As one of the most highly sought-after neighborhoods in Palo Alto, Professorville continues to expand for real estate purposes to attract buyers, but not every resident is happy about including adjacent areas into their historic district.
Originally defined by a small cluster of homes on Lincoln and Kingsley avenues as well as the intersecting blocks of Bryant, Ramona and Emerson streets, Professorville, named after the Stanford professors who chose to reside there, and its historic district, has grown to include Waverley Street to the east side of Cowper Street. These sections were added to the community in 1979 and 1993. More recently, and likely due to Realtors cashing in on its reputation, Professorville is now referred to as the section of homes between Addison Avenue, Webster Street, Embarcadero Road and Emerson Street.
"It might seem that living in a historic district should add some sort of distinction," said Barbara Wallace, whose Professorville home has been in her family since it was constructed in 1896. "But, in fact, the rocketing value of the land and houses can put preservation into conflict with the preferences of homeowners with big budgets to substantially alter their new homes. Because Palo Alto does not have enforceable protections for Professorville -- it takes advisory action on exterior changes -- the district continues to see occasional demolitions, relocations of houses on their lots and replication rather than preservation of exterior elements."
Many houses within the historic district have elements no longer used in modern construction, features that have historical value and add to the neighborhood's desirability, including paneling, trim and other fixtures that could be retained when modernizing the interior or exterior of a home.
Homes are often shingled, with large bungalow-style porches that wrap around the front of the homes. Lots can be small, with cottage-style homes, or larger with two-story Craftsman or farmhouse style homes set on them.
"I am thrilled when neighbors value the historic district they choose to join and find ways to live in their houses, or rehabilitate them, while striving to preserve historic fabric," she said, adding that an appreciation for Professorville's history and origin is becoming muddled with each change.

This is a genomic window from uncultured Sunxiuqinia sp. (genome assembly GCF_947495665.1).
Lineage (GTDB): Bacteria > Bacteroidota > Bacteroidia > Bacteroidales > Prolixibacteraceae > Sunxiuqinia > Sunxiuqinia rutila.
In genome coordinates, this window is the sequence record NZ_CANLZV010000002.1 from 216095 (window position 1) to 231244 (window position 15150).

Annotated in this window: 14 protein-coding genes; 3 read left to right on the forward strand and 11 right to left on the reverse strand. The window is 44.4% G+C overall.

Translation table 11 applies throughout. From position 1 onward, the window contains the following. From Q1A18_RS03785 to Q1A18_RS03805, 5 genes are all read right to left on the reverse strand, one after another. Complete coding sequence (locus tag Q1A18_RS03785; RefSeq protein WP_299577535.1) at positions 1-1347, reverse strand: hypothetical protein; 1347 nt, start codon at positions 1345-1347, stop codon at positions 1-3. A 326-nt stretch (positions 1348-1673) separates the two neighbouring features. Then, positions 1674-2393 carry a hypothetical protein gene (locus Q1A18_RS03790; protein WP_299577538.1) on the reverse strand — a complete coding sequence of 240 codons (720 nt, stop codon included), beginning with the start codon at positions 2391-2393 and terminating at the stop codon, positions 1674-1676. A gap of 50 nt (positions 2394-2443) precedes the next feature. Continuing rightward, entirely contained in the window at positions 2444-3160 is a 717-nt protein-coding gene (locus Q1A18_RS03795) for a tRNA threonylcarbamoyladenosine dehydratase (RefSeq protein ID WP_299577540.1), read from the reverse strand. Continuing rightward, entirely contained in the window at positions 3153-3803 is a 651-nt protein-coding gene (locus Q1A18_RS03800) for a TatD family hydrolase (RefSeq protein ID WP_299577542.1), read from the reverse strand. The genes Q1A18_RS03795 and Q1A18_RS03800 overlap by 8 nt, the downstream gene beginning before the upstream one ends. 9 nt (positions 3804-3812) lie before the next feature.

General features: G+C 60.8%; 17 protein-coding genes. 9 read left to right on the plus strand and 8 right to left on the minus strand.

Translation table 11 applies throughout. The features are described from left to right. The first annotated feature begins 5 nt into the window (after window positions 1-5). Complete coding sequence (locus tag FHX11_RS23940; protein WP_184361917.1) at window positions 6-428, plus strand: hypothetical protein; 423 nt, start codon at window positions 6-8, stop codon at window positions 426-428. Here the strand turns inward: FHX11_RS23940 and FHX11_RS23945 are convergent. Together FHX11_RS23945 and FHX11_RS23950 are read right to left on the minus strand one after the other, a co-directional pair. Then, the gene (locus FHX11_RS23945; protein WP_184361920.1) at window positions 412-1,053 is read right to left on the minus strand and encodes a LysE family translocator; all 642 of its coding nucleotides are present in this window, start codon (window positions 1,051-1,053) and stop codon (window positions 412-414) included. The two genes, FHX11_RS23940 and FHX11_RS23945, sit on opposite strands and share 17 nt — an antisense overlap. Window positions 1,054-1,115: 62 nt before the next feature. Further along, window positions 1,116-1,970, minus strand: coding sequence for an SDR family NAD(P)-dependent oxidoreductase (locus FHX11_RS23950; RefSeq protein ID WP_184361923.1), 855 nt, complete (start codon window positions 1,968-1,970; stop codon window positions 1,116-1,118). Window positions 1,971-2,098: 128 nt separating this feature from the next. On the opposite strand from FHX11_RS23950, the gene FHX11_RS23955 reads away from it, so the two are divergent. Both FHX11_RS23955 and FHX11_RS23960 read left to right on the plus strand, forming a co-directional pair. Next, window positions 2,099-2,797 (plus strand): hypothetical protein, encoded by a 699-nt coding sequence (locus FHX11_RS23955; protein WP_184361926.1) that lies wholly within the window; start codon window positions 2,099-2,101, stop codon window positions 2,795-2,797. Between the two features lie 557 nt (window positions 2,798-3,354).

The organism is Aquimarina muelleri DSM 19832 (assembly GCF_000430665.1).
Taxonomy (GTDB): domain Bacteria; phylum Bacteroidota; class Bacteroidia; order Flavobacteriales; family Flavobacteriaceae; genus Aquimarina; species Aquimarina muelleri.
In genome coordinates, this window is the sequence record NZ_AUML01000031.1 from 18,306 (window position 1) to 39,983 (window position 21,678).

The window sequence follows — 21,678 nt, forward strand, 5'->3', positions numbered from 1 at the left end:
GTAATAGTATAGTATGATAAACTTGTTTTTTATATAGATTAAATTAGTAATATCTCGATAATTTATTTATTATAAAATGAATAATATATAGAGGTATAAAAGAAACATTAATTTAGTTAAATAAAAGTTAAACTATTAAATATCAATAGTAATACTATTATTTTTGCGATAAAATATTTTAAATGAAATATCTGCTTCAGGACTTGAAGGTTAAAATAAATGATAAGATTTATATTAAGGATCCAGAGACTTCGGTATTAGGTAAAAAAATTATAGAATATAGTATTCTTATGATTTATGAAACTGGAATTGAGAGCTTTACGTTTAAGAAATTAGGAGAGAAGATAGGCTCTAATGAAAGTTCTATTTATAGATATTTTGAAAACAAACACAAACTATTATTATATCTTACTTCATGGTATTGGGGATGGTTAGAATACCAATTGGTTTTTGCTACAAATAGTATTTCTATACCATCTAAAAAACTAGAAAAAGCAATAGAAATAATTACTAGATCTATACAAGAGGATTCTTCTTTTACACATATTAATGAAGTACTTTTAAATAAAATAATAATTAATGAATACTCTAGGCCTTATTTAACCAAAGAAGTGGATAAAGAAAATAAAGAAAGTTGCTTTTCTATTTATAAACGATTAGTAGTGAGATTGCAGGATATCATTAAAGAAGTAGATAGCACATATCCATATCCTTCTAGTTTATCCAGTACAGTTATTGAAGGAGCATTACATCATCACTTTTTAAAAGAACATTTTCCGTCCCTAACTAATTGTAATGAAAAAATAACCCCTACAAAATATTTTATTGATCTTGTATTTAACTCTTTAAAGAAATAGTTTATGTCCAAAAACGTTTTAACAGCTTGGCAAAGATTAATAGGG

"The physical Professorville is changing rapidly as new residents adapt old houses to new times," she said. "Many homeowners appreciate the historic architecture and the connection to early Stanford and early Palo Alto, when resident faculty members joined other Palo Altans in organizing their city and schools. Nowadays, a sale often precedes a lengthy period of construction, commonly including interior remodeling, window replacement, additional living space, and basement excavation. Such changes may satisfy the owner's desires but argue with the historic integrity of the district."
Despite its internal controversy, Wallace said she's lucky to live within the "dynamic neighborhood," noting the long-term friendships of some residents and recent block parties on Scott Street and Lincoln Avenue. "We appreciate city support for these events organized by enterprising residents," she said. "The student residents of 160 Lincoln brought together people who had lived near each other for years without meeting."
Thirty-two-year resident Perry Irvine lives in one of Professorville's early-expansion areas and was originally drawn to the neighborhood due to its proximity to his work and Palo Alto High School where his children were attending at the time. He believes the community's proximity to downtown, shopping, public transportation and schools are just a few of the reasons the area has become desirable, despite the busyness of Waverley Street. "Different architectural styles and older homes," he said, are part of Professorville's charm, but while its unique features have made Professorville an attractive neighborhood for buyers and investors, the current real estate market has made it prohibitive toward many buyers.
"Palo Alto and especially the older parts, are coveted, being close to most of what Palo Alto has to offer, including excellent schools," he said. "The major problem, as I see it, is that the cost of housing limits the potential purchasers."
Both Irvine and Wallace have noticed a handful of younger families moving into the area. "It is now lively with children, as it was in the earliest days, when the original families built the neighborhood, and as it was in the 1950s and '60s, when booming families found affordable houses," Wallace said. "I see families with young children at Heritage Park. When the adjacent Palo Alto History Museum opens in the old Palo Alto Clinic, another fantastic resource will be a short walk from Professorville."
Melissa McKenzie, 2017
CHILDCARE AND PRESCHOOLS (NEARBY) Addison Kids' Club, 650 Addison Ave.; Downtown Child Care Center, 848 Ramona St.; The Learning Center, 459 Kingsley Ave.; Downtown Children's Center, 555 Waverley St., Discovery Children's House, 437 Webster St.; Duveneck Kids' Club, 705 Alester Ave.
FIRE STATION , No. 1, 301 Alma St., and No. 3, 799 Embarcadero Road
LIBRARY: Downtown branch, 270 Forest Ave.
LOCATION: Bounded by Addison Avenue, Webster Street, Embarcadero Road and Emerson Street.
PARKS: Scott Street Mini Park, Scott Street and Channing Avenue; Heritage Park, Homer Avenue and Waverley Street.
POST OFFICE: Hamilton, 380 Hamilton Ave.
PRIVATE SCHOOLS (NEARBY): Castilleja School, 1310 Bryant St.; AltSchool, 930 Emerson St.;
PUBLIC SCHOOLS: Addison Elementary School, Jordan Middle School, Palo Alto High School
SHOPPING: University Avenue; Town and Country Village